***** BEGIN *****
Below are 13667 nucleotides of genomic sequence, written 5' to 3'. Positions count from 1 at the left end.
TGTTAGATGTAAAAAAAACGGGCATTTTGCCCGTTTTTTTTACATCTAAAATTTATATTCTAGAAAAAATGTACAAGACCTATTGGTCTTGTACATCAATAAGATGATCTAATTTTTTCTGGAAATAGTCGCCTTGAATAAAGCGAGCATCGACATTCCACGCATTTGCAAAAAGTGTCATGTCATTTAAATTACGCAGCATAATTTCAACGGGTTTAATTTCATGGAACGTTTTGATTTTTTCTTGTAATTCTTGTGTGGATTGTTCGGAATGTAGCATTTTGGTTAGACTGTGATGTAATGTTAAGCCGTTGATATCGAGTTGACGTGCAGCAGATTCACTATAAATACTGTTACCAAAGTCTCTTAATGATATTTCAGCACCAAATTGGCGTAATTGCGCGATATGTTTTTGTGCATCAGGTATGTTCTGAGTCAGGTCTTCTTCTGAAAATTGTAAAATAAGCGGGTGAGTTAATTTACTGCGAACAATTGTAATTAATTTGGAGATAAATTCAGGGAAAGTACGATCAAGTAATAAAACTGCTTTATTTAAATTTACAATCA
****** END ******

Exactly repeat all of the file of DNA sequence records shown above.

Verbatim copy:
Below are 13667 nucleotides of genomic sequence, written 5' to 3'. Positions count from 1 at the left end.
TGTTAGATGTAAAAAAAACGGGCATTTTGCCCGTTTTTTTTACATCTAAAATTTATATTCTAGAAAAAATGTACAAGACCTATTGGTCTTGTACATCAATAAGATGATCTAATTTTTTCTGGAAATAGTCGCCTTGAATAAAGCGAGCATCGACATTCCACGCATTTGCAAAAAGTGTCATGTCATTTAAATTACGCAGCATAATTTCAACGGGTTTAATTTCATGGAACGTTTTGATTTTTTCTTGTAATTCTTGTGTGGATTGTTCGGAATGTAGCATTTTGGTTAGACTGTGATGTAATGTTAAGCCGTTGATATCGAGTTGACGTGCAGCAGATTCACTATAAATACTGTTACCAAAGTCTCTTAATGATATTTCAGCACCAAATTGGCGTAATTGCGCGATATGTTTTTGTGCATCAGGTATGTTCTGAGTCAGGTCTTCTTCTGAAAATTGTAAAATAAGCGGGTGAGTTAATTTACTGCGAACAATTGTAATTAATTTGGAGATAAATTCAGGGAAAGTACGATCAAGTAATAAAACTGCTTTATTTAAATTTACAATCA